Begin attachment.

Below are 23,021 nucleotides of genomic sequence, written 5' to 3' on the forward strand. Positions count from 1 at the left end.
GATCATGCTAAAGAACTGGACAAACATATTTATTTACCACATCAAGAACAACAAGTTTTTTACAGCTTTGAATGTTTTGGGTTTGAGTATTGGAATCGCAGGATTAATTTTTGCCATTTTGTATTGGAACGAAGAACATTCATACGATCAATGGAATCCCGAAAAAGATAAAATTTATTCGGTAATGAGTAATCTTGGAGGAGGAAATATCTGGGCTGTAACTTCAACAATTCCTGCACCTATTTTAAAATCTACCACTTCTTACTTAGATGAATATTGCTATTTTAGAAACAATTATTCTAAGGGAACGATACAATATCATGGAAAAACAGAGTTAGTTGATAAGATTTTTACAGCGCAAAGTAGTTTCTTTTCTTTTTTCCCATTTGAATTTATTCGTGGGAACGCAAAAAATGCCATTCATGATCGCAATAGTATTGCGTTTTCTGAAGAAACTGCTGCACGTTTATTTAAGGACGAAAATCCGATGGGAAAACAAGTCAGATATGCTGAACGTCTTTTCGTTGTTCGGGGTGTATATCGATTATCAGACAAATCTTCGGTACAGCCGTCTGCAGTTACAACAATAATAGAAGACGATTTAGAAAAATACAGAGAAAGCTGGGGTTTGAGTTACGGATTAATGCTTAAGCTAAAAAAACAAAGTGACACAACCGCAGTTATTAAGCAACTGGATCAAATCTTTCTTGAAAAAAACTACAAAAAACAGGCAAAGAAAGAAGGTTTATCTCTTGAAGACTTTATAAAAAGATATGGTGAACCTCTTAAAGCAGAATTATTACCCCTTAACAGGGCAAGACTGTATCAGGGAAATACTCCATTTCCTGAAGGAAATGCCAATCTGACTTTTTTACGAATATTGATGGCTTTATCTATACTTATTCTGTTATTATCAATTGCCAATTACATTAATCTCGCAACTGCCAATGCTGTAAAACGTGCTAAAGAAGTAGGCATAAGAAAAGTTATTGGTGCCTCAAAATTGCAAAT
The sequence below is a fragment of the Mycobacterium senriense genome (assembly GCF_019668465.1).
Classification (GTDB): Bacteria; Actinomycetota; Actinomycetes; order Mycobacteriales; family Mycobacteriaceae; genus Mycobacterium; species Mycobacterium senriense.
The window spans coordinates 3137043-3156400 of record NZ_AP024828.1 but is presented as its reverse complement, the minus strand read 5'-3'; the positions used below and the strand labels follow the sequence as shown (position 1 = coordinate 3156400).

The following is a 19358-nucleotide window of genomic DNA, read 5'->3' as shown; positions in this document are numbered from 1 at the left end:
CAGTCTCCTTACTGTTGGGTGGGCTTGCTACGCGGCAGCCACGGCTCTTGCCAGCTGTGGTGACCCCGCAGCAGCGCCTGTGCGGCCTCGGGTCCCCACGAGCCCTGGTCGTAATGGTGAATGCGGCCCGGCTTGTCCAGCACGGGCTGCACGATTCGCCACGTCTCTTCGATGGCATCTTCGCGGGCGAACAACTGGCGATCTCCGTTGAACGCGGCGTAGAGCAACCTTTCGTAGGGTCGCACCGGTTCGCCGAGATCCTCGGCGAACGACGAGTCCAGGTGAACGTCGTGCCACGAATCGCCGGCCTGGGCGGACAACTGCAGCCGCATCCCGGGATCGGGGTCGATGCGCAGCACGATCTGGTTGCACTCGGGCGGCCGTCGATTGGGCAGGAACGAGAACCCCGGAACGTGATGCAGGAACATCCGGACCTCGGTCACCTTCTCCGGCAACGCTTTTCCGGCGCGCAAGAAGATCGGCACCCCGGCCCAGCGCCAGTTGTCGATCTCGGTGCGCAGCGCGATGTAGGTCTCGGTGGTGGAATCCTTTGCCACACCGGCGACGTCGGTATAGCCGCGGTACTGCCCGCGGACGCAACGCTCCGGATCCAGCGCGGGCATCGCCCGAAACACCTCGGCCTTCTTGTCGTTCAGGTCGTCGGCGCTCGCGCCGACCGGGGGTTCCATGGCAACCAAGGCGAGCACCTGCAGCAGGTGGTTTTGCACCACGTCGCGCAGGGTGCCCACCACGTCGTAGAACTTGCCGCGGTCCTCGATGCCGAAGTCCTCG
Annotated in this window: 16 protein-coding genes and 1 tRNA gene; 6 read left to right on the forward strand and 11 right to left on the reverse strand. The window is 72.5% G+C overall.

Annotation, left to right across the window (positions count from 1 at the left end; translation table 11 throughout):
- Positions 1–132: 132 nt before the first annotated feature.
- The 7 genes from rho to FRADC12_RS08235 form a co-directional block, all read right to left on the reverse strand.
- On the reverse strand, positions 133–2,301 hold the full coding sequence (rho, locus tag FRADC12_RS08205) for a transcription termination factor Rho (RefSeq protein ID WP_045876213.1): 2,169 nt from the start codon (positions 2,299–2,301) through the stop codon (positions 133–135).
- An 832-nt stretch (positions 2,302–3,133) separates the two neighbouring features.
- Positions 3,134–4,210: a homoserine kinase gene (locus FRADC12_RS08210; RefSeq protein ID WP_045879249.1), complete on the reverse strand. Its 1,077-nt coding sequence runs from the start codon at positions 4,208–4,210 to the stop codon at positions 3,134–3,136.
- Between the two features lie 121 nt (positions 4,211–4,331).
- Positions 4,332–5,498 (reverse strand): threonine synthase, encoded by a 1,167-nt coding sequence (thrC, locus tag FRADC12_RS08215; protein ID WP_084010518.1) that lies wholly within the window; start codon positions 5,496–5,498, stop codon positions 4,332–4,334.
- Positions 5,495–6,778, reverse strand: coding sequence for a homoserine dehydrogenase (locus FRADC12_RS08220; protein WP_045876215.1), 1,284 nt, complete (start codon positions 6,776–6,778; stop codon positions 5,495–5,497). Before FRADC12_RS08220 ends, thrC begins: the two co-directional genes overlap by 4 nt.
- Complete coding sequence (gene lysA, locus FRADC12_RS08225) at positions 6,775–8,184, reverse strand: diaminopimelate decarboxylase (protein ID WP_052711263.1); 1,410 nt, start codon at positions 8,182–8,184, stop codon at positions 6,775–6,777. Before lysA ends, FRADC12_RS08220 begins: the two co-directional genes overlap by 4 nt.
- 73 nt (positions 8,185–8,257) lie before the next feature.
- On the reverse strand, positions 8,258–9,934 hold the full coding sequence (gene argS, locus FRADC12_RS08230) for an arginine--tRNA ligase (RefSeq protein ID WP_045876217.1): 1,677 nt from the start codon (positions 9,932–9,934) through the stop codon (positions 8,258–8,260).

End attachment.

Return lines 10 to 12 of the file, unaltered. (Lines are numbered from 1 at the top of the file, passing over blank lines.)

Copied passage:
- Positions 1–132: 132 nt before the first annotated feature.
- The 7 genes from rho to FRADC12_RS08235 form a co-directional block, all read right to left on the reverse strand.
- On the reverse strand, positions 133–2,301 hold the full coding sequence (rho, locus tag FRADC12_RS08205) for a transcription termination factor Rho (RefSeq protein ID WP_045876213.1): 2,169 nt from the start codon (positions 2,299–2,301) through the stop codon (positions 133–135).